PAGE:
Falling demand and consistent refinery…
Despite the challenges of setting…
Royal Dutch Shell and the United Steelworkers (USW) have reached a tentative agreement on a new contract covering pay, worker safety and other matters to end a nearly 6-week-old walkout at refineries around the United States, though it’s not clear how soon the strikers will be back at work.
Negotiations commenced on Jan. 21, and the strike began 11 days later with the union accusing Shell, acting on behalf of employers including Exxon Mobil Corp. and Chevron Corp., of negotiating in bad faith. The chief issues were safety and increased reliance on non-union workers.
As the talks dragged on, as many as 6,500 USW members were idled at the peak of the strike in the largest such labor action involving refineries since a six-month strike 35 years ago.
Related: 15 Refineries Now Affected As USW Strike Expands
Aamir Farid, Shell’s vice president of manufacturing, said in an e-mail that under the new settlement, USW members will receive a 2.5 percent raise in the first year, 3 percent more in the second and third years, and 3.5 percent in the fourth.
The USW said the new contract also will require an immediate review of staffing and workloads for members of the union, keeping health benefits at their current levels and annual pay raises during the life of the contract.
“We are glad to have found common ground and get an agreement in place,” Farid’s e-mail said. “Now, … let’s welcome everyone back with care and respect.”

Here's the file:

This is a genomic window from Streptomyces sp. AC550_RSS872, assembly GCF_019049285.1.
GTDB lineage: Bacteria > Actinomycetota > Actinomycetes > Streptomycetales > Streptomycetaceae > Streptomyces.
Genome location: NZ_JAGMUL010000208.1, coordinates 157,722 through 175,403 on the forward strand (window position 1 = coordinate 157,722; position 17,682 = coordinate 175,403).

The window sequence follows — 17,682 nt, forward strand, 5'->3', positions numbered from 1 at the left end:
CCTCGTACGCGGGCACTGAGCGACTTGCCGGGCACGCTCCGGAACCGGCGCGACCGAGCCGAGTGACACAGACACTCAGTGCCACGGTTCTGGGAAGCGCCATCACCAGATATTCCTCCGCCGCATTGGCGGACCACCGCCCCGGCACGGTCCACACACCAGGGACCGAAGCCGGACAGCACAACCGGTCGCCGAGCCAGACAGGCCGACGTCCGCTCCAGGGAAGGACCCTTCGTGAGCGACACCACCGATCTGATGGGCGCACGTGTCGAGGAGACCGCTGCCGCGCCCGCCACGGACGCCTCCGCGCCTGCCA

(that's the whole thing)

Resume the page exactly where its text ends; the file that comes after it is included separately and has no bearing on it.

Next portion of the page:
Related: Strike At US Refineries Expands To 2 More Sites
But any welcome may have to wait. Wayne Ranick, a USW spokesman in Pittsburgh, said in an e-mail that work would not resume until the contract is ratified by union membership. Further stalling a work resumption is the fact that operators of the facilities must still work with USW locals to iron out issues at specific plants, according to the USW.
The strike began Feb. 1 at seven oil facilities and eventually spread to 15 refineries and chemical plants in California, Washington State, Indiana, Kentucky, Louisiana, Ohio and Texas. Of these facilities, 12 are responsible for about 20 percent of US oil production. Union workers at the plants are responsible for maintenance and lab work.
The USW strike contributed to rising gasoline prices, especially in California, where pump prices recently soared to $1 above the national average. Now there’s hope in some quarters that the strike’s end will bring the price back down.
Related: Despite Oil Price Plunge, California Gasoline Prices Soar
“Various factors, including the strike, just made the market really unstable,” Allison Mac, an analyst with of the fuel-tracking firm GasBuddy, told the Los Angeles Times. “Now that it looks like there’s an end in sight, and more supply will be coming in … , that will absolutely make the prices go back down.”
But ending the strike won’t necessarily bring down fuel prices on its own. Jeffrey Spring, a spokesman for the Automobile Club of Southern California, said the strike may have been more of “an annoyance rather than a deep impact” on gasoline prices.
What really sent prices up was the Feb. 18 explosion at an Exxon refinery in the Southern California town of Torrance. But Spring said even the effect of that accident is passing and the cost of gasoline already is beginning to stabilize.
By Andy Tully of Oilprice.com
More Top Reads From Oilprice.com:
Andy Tully is a veteran news reporter who is now the news editor for Oilprice.com